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Thursday, December 03, 2020

Viral video: Close shave for TV reporter as bridge collapses live on-air

Roberts was heard screaming: “It’s splitting”, as the cameraperson filmed a shot of the high currents in water. "This is incredible. Okay, we're backing up," she said keep calm.

By: Trends Desk | New Delhi | Updated: November 16, 2020 6:08:31 pm
fox news reporter bridge collapse, bridge collapse live reporting, nc bride collapse reporter live, live tv mishaps, tv bloopers, viral news, indian expressThe reporter was heard screaming on air as the portion of the bridge collapsed.

Live reporting is never easy and things often get scary while reporting natural disasters. Recently, a reporter in the US was reporting about extreme flooding while standing on a bridge when a portion of it collapsed on air. Terrifying footage of the news segment is going viral now, with many praising her for her professionalism.

Fox 46 Charlotte reporter Amber Roberts was doing a live about flooding near the Hiddenite Bridge in Alexander County, North Carolina. Halfway through the broadcast, part of the bridge caved in and was swept away by flood waters, sending her and her camera man running for their lives.

Roberts was heard screaming: “It’s splitting”, as the cameraperson filmed a shot of the high currents in water. “This is incredible,” she said. “Okay, we’re backing up. Just right here live on TV we saw the road collapse, the same road that we were just standing on seconds ago,” she added as the camera pans to show a person on the other side running to save himself.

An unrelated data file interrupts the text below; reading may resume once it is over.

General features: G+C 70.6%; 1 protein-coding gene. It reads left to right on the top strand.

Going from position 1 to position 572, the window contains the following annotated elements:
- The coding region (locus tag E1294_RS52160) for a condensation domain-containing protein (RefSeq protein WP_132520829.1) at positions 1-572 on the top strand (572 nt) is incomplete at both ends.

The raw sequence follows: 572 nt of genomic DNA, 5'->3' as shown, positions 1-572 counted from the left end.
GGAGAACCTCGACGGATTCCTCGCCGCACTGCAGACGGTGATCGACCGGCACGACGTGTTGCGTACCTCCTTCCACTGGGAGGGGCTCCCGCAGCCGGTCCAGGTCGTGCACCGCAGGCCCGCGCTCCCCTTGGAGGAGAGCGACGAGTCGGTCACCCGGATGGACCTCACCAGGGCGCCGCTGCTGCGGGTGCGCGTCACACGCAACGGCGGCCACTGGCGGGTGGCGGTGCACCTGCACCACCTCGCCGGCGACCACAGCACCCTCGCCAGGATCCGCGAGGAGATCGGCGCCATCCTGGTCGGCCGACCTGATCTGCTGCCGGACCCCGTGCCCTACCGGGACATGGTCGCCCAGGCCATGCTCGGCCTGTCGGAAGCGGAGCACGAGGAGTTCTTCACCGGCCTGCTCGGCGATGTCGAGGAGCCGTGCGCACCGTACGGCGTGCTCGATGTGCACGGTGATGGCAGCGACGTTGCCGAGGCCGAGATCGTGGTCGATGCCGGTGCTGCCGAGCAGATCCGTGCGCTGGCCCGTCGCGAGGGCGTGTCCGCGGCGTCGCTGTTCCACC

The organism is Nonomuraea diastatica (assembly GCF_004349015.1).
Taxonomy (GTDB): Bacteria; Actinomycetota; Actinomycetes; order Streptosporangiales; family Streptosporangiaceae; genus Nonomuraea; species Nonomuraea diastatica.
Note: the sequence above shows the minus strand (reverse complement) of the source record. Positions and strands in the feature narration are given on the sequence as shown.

Luckily, the crew was able to quickly and safely move off of the bridge and no one was injured.

People were glad that the crew was okay, however, many requested journalists not to risk their lives as this could have had serious consequences. Many lauded her how she carried on despite the horrifying incident.

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According to the National Weather Service, a Flash Flood Emergency was in effect for areas in Catawba County where local emergency management officials were reporting flooded roads, water rescues, and evacuations. The most threatened areas included Lyle Creek, Snow Creek, and Falling Creek, Fox News reported.

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